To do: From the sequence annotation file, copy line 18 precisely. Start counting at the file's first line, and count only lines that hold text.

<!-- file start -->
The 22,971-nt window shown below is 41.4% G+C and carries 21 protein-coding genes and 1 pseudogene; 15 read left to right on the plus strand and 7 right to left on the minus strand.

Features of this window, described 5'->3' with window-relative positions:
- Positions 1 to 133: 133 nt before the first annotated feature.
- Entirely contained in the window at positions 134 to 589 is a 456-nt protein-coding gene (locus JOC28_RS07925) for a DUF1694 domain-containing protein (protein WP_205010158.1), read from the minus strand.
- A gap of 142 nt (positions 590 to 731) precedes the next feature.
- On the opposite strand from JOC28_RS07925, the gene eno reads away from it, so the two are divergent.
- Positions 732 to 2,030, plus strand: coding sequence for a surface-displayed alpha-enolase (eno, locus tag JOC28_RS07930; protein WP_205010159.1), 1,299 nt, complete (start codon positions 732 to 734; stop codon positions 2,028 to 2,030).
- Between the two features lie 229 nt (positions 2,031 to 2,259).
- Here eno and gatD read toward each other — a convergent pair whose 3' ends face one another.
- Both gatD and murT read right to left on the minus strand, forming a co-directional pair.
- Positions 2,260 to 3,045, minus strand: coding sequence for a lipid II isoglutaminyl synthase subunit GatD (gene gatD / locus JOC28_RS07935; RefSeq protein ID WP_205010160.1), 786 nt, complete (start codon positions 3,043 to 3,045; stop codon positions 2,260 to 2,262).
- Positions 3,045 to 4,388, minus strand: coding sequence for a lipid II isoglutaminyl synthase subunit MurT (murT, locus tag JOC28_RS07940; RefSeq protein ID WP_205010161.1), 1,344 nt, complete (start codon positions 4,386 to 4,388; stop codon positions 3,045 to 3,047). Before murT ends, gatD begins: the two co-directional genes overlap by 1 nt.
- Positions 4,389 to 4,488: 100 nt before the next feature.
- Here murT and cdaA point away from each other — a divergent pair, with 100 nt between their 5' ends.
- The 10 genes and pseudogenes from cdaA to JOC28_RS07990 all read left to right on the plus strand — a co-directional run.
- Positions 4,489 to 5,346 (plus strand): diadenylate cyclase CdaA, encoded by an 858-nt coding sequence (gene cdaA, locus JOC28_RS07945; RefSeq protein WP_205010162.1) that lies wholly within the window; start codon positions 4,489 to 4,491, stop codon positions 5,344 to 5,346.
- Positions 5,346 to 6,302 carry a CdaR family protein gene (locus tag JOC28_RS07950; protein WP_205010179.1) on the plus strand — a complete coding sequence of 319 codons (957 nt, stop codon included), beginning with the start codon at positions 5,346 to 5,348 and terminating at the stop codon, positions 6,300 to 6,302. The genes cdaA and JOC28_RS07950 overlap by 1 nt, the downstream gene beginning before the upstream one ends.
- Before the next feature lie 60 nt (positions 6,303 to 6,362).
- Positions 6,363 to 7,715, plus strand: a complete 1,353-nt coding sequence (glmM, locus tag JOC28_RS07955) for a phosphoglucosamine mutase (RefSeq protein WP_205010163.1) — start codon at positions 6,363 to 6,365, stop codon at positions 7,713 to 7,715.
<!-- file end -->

- Before the next feature lie 60 nt (positions 6,303 to 6,362).